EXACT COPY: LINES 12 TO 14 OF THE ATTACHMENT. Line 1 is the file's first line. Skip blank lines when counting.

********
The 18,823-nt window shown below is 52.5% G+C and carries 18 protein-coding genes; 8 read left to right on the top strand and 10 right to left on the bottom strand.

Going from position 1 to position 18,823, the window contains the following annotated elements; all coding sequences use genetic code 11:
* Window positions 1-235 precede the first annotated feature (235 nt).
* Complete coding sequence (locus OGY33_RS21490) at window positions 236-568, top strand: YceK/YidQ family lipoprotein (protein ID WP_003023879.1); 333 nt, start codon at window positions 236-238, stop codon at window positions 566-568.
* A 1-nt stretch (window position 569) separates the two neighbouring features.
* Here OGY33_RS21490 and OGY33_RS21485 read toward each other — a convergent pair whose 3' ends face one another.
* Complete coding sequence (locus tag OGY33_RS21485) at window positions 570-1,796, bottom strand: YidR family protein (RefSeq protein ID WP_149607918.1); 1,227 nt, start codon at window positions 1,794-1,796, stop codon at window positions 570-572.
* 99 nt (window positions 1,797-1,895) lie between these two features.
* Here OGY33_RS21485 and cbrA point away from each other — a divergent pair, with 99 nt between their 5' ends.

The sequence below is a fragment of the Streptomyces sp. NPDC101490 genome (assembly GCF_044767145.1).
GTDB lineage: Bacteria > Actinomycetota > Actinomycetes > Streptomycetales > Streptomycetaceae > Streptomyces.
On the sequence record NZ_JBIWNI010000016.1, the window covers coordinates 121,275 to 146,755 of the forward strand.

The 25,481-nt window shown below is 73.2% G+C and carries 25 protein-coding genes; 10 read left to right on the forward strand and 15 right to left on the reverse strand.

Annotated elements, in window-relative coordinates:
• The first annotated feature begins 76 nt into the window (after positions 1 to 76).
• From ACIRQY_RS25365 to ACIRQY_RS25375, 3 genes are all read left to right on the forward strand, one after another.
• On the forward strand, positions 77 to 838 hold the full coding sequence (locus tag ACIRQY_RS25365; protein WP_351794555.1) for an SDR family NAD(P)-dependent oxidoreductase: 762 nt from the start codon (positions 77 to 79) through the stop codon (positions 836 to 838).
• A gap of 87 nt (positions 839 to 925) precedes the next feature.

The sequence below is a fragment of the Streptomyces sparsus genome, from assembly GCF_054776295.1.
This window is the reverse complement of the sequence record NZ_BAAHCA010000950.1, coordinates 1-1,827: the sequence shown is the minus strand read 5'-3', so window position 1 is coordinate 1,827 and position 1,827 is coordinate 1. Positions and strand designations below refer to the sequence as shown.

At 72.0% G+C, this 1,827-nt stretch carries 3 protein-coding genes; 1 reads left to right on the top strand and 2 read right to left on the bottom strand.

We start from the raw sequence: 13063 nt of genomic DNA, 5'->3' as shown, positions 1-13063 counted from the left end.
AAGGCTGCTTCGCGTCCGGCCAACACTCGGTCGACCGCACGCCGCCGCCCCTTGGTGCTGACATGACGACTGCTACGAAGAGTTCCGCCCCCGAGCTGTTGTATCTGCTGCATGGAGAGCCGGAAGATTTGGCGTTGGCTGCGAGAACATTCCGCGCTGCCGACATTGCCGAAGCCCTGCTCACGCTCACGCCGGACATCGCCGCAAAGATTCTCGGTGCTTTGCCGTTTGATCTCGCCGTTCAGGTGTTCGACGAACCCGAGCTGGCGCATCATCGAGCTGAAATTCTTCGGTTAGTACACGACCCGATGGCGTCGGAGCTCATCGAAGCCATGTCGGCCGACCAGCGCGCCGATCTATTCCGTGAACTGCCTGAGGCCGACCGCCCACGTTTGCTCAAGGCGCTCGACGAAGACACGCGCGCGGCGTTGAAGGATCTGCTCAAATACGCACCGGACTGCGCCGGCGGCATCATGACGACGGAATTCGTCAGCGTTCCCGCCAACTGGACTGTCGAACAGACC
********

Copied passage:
On the sequence record NZ_JBIWNI010000016.1, the window covers coordinates 121,275 to 146,755 of the forward strand.

The 25,481-nt window shown below is 73.2% G+C and carries 25 protein-coding genes; 10 read left to right on the forward strand and 15 right to left on the reverse strand.

Annotated elements, in window-relative coordinates: